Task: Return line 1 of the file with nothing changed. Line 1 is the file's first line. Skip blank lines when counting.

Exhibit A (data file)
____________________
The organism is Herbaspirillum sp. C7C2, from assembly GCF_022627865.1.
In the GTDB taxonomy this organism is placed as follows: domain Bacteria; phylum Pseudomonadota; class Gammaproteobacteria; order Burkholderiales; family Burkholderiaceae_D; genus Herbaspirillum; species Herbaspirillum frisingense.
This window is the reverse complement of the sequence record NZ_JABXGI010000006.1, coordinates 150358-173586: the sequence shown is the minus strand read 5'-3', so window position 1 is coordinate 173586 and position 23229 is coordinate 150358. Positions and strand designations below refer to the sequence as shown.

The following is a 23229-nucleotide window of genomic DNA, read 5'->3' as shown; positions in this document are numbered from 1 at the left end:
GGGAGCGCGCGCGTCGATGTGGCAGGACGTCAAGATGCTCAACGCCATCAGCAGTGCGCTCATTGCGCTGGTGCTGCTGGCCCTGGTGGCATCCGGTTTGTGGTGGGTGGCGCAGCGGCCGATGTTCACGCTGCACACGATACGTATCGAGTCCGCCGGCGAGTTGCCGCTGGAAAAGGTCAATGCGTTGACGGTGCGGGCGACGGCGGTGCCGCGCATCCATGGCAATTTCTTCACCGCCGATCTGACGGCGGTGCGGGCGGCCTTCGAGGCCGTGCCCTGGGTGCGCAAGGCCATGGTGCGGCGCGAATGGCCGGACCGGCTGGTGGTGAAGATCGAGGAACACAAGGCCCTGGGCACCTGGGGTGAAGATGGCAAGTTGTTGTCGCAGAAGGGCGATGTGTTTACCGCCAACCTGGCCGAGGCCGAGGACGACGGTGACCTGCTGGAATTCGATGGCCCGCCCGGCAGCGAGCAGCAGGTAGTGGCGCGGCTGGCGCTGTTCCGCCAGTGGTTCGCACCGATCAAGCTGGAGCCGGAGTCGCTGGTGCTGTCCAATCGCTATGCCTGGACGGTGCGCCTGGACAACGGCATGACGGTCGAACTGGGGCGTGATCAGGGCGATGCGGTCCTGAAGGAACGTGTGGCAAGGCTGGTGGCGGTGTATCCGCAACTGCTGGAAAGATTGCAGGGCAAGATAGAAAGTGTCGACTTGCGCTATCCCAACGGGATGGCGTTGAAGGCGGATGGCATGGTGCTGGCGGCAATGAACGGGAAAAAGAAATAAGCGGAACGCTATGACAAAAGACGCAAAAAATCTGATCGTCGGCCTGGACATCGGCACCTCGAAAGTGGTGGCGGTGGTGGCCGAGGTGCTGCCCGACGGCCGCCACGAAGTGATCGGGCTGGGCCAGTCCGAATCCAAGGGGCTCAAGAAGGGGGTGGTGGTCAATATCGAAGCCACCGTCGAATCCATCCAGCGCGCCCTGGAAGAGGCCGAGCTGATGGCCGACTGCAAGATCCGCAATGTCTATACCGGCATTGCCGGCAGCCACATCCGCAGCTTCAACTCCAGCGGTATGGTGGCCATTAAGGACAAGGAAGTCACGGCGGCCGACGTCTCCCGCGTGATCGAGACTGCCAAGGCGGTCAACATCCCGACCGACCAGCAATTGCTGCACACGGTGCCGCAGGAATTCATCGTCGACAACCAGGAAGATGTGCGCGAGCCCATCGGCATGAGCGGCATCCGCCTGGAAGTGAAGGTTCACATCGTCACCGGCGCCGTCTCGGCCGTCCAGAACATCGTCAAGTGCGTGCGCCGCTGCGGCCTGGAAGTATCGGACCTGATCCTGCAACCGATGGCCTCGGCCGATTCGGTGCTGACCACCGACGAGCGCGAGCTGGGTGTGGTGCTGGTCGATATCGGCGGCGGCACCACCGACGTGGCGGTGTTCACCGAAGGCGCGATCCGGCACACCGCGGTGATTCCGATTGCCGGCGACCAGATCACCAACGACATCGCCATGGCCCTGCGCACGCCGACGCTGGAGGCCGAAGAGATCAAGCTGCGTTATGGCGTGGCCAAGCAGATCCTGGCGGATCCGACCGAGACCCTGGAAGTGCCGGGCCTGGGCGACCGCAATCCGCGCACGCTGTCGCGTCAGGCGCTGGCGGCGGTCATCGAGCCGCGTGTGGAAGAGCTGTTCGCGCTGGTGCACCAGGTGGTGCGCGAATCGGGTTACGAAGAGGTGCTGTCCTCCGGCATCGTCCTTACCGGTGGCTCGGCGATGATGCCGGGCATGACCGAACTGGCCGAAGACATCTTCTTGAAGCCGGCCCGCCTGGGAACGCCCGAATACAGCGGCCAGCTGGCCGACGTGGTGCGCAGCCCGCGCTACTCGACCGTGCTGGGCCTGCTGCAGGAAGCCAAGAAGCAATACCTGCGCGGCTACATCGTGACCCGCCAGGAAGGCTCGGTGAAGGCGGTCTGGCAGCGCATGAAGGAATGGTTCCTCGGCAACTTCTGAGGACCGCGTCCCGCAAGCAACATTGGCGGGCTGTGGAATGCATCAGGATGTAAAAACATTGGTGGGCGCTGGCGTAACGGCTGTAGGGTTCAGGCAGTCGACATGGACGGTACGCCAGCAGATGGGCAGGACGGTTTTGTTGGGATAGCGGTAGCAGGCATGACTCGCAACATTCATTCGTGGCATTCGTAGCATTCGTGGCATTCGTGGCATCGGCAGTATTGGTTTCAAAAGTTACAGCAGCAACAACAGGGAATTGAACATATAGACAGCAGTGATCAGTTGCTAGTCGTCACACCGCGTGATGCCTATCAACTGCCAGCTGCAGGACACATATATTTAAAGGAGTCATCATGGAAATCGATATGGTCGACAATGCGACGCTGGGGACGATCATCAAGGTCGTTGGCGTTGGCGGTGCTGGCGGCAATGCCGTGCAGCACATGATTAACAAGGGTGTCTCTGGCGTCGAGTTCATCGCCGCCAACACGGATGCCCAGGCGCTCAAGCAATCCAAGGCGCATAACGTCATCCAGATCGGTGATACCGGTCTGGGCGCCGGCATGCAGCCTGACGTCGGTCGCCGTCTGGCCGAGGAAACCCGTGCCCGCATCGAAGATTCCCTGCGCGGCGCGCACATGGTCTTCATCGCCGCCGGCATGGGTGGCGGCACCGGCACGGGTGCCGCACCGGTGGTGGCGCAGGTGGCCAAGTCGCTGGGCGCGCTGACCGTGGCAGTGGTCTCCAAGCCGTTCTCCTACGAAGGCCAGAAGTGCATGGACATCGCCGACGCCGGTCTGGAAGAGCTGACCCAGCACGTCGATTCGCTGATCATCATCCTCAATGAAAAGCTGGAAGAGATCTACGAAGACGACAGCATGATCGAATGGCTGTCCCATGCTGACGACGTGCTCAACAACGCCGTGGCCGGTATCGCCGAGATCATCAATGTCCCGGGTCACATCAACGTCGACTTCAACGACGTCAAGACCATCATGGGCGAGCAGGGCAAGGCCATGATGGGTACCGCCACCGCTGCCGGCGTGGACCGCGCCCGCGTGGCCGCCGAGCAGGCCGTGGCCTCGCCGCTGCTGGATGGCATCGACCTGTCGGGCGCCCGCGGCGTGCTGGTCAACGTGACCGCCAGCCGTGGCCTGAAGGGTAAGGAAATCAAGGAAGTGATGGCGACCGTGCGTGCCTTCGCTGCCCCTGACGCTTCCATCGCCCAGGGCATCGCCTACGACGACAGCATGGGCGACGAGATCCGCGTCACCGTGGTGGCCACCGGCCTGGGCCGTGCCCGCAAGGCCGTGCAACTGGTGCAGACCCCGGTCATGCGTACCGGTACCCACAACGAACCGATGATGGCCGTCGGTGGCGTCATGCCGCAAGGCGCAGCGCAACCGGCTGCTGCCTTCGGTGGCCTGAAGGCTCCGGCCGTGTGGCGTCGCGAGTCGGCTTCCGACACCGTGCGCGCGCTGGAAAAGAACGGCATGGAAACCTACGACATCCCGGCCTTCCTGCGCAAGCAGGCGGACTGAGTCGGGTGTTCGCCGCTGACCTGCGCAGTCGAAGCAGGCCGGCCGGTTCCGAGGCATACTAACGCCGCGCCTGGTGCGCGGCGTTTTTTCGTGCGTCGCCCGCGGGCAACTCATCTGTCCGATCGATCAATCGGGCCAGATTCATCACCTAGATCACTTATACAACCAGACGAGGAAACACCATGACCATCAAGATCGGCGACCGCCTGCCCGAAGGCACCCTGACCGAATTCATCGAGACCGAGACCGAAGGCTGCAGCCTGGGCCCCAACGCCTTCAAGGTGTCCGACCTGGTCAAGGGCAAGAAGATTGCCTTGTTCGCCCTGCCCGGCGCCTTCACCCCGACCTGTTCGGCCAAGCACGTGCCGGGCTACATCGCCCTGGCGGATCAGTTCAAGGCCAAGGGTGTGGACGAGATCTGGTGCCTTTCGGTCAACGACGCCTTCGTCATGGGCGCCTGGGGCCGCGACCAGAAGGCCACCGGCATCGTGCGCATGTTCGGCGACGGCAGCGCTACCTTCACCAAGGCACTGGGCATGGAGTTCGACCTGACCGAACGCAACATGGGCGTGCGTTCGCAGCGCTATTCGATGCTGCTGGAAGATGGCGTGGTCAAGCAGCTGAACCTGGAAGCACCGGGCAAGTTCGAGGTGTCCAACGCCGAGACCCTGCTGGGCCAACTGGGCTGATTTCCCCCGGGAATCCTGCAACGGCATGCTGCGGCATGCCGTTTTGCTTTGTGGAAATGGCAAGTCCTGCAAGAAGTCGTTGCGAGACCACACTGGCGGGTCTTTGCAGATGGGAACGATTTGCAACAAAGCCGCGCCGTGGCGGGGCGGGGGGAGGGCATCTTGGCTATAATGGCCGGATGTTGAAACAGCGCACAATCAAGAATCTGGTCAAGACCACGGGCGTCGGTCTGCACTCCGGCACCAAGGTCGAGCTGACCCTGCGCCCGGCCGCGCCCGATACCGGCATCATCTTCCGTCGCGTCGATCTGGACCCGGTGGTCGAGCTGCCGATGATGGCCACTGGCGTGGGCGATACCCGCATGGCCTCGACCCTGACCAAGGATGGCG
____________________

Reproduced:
The organism is Herbaspirillum sp. C7C2, from assembly GCF_022627865.1.